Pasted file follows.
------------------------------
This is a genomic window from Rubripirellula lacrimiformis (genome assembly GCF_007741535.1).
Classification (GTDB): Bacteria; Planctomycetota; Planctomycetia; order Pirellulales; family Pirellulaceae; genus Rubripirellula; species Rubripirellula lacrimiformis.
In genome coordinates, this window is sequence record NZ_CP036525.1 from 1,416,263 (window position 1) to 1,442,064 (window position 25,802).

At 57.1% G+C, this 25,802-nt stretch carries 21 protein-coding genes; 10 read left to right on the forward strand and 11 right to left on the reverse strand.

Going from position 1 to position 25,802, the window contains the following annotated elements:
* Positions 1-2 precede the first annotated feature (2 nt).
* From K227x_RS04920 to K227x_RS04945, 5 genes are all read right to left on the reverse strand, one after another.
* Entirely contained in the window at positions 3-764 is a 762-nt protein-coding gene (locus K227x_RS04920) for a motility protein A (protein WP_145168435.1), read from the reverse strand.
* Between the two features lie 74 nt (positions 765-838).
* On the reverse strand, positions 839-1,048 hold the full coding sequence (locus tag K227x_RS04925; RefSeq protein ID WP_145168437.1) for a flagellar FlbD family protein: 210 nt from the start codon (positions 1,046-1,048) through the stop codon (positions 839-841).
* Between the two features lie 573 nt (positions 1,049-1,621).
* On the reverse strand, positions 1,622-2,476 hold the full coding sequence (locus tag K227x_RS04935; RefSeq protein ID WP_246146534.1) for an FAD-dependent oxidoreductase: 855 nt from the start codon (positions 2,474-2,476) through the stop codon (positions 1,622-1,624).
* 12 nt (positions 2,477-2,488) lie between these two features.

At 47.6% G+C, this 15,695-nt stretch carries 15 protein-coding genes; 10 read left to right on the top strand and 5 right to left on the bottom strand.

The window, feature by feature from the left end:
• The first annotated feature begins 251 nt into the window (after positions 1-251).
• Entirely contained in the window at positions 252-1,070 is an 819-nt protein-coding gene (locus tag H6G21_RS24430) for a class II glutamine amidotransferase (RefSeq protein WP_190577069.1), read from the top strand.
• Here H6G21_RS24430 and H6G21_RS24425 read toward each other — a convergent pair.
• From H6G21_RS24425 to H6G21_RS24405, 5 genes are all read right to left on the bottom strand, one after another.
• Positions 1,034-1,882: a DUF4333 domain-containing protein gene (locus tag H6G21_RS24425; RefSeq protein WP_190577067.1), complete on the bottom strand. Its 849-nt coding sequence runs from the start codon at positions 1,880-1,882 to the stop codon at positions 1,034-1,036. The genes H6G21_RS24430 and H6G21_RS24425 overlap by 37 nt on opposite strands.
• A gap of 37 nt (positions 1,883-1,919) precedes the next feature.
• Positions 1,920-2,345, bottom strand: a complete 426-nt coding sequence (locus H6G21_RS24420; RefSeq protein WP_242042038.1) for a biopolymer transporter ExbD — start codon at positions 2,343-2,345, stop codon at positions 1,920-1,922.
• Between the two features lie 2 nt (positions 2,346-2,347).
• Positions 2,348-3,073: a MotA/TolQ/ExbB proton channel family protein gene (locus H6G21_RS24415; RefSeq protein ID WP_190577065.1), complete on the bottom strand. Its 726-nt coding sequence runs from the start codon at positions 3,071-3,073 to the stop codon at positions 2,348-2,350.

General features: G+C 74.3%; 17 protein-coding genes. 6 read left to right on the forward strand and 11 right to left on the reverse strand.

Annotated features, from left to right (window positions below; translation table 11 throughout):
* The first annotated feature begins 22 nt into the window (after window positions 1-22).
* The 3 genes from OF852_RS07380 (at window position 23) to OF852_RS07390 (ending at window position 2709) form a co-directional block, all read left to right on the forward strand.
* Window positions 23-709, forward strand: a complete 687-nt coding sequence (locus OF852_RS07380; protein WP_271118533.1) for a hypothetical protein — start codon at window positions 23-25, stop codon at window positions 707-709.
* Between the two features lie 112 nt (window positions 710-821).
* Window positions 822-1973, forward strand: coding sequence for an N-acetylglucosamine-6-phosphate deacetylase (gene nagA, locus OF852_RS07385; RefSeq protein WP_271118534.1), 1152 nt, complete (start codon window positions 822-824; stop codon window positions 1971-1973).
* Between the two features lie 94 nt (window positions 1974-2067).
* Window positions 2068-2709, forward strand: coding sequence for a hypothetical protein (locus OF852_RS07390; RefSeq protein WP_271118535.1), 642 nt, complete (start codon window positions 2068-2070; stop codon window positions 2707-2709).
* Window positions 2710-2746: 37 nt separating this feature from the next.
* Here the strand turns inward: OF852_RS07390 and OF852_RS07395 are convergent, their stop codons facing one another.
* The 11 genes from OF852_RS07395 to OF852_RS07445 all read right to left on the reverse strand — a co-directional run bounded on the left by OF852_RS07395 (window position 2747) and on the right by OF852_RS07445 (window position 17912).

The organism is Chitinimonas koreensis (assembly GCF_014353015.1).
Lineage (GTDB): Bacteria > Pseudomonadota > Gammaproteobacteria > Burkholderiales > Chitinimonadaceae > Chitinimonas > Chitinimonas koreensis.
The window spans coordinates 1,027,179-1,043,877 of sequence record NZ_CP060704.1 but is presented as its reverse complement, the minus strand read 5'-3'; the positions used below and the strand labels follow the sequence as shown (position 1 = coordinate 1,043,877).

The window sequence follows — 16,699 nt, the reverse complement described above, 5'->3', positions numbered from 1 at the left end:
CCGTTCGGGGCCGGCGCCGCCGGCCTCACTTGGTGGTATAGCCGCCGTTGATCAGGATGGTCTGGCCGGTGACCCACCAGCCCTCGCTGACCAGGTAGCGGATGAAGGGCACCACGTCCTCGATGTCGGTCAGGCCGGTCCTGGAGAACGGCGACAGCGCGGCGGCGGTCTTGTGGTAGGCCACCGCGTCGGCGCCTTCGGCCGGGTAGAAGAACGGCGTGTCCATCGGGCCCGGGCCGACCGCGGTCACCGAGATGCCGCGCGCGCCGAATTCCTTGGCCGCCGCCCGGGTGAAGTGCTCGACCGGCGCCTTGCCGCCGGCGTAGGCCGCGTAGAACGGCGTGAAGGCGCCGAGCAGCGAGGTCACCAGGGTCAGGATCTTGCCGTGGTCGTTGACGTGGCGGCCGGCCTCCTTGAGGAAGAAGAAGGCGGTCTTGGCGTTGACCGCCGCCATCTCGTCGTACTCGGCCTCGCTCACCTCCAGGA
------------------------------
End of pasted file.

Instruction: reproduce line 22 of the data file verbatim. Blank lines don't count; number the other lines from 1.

• Positions 1,920-2,345, bottom strand: a complete 426-nt coding sequence (locus H6G21_RS24420; RefSeq protein WP_242042038.1) for a biopolymer transporter ExbD — start codon at positions 2,343-2,345, stop codon at positions 1,920-1,922.